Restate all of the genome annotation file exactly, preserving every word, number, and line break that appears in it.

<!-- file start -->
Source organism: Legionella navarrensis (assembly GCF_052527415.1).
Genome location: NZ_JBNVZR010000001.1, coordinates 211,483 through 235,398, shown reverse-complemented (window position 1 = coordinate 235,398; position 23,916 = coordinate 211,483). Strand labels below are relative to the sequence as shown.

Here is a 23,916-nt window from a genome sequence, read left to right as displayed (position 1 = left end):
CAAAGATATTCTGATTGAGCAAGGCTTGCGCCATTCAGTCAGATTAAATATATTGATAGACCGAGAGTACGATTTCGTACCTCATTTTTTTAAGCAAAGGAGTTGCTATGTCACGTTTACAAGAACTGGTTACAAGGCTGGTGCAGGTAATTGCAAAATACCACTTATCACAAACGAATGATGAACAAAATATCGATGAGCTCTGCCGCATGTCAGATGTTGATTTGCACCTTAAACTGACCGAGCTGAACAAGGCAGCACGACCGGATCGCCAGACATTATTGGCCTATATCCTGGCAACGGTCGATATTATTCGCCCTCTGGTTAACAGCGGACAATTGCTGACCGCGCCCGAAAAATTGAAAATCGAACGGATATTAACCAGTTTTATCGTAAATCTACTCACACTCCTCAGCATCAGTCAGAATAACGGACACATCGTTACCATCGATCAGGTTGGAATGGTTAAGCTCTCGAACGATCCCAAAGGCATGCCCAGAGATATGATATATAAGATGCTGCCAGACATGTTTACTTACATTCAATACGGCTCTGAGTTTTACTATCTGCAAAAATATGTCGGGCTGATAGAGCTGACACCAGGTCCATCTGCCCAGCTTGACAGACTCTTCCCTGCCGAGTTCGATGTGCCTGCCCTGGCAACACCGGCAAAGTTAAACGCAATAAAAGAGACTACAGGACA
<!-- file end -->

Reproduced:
Source organism: Legionella navarrensis (assembly GCF_052527415.1).
Genome location: NZ_JBNVZR010000001.1, coordinates 211,483 through 235,398, shown reverse-complemented (window position 1 = coordinate 235,398; position 23,916 = coordinate 211,483). Strand labels below are relative to the sequence as shown.

Here is a 23,916-nt window from a genome sequence, read left to right as displayed (position 1 = left end):
CAAAGATATTCTGATTGAGCAAGGCTTGCGCCATTCAGTCAGATTAAATATATTGATAGACCGAGAGTACGATTTCGTACCTCATTTTTTTAAGCAAAGGAGTTGCTATGTCACGTTTACAAGAACTGGTTACAAGGCTGGTGCAGGTAATTGCAAAATACCACTTATCACAAACGAATGATGAACAAAATATCGATGAGCTCTGCCGCATGTCAGATGTTGATTTGCACCTTAAACTGACCGAGCTGAACAAGGCAGCACGACCGGATCGCCAGACATTATTGGCCTATATCCTGGCAACGGTCGATATTATTCGCCCTCTGGTTAACAGCGGACAATTGCTGACCGCGCCCGAAAAATTGAAAATCGAACGGATATTAACCAGTTTTATCGTAAATCTACTCACACTCCTCAGCATCAGTCAGAATAACGGACACATCGTTACCATCGATCAGGTTGGAATGGTTAAGCTCTCGAACGATCCCAAAGGCATGCCCAGAGATATGATATATAAGATGCTGCCAGACATGTTTACTTACATTCAATACGGCTCTGAGTTTTACTATCTGCAAAAATATGTCGGGCTGATAGAGCTGACACCAGGTCCATCTGCCCAGCTTGACAGACTCTTCCCTGCCGAGTTCGATGTGCCTGCCCTGGCAACACCGGCAAAGTTAAACGCAATAAAAGAGACTACAGGACA